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Scoop: Trump’s plan to declare premature victory, Axios
President Trump has told confidants he’ll declare victory on Tuesday night if it looks like he’s “ahead,” according to three sources familiar with his private comments. That’s even if the Electoral College outcome still hinges on large numbers of uncounted votes in key states like Pennsylvania. Trump has privately talked through this scenario in some detail in the last few weeks, describing plans to walk up to a podium on election night and declare he has won. For this to happen, his allies expect he would need to either win or have commanding leads in Ohio, Florida, North Carolina, Texas, Iowa, Arizona and Georgia. Trump’s team is preparing to falsely claim that mail-in ballots counted after Nov. 3 — a legitimate count expected to favor Democrats — are evidence of election fraud. Many prognosticators say that on election night, Trump will likely appear ahead in Pennsylvania — though the state’s final outcome could change substantially as mail-in ballots are counted over the following days.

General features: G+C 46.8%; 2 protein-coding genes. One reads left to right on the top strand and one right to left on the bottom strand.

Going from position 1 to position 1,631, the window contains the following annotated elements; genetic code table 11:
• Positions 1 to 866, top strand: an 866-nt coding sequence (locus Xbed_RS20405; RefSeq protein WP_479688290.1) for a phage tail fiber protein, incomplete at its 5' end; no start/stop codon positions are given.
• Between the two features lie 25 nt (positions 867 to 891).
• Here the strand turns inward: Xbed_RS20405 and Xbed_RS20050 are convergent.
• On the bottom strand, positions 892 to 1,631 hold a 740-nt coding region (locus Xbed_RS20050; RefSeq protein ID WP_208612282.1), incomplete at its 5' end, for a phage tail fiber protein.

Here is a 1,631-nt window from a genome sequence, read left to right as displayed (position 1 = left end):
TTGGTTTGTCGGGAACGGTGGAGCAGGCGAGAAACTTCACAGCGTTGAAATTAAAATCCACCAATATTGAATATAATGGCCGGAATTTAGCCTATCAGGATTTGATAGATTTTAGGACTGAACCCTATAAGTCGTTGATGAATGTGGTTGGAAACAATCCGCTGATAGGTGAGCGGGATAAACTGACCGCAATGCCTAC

Israel’s Netanyahu praises Trump policies ahead of election, AP
Israel’s leader on Sunday praised President Donald Trump’s Mideast policies, even as he avoided openly taking sides ahead of the U.S. presidential election. Prime Minister Benjamin Netanyahu told reporters that U.S. bipartisan support has been “one of the foundations of the American-Israeli alliance.” He then went on to say “that alliance has never been stronger” and praised a slew of steps taken by Trump in favor of Israel. He noted the tough U.S. stance toward Iran, recognition of contested Jerusalem as Israel’s capital, recognition of Israel’s annexation of the Golan Heights, the tolerant approach toward Israeli settlements and the recent diplomatic pacts between Israel and three Arab countries.
Attack ad shows Jewish Alaska Senate candidate Al Gross grasping cash, with Schumer lurking, JTA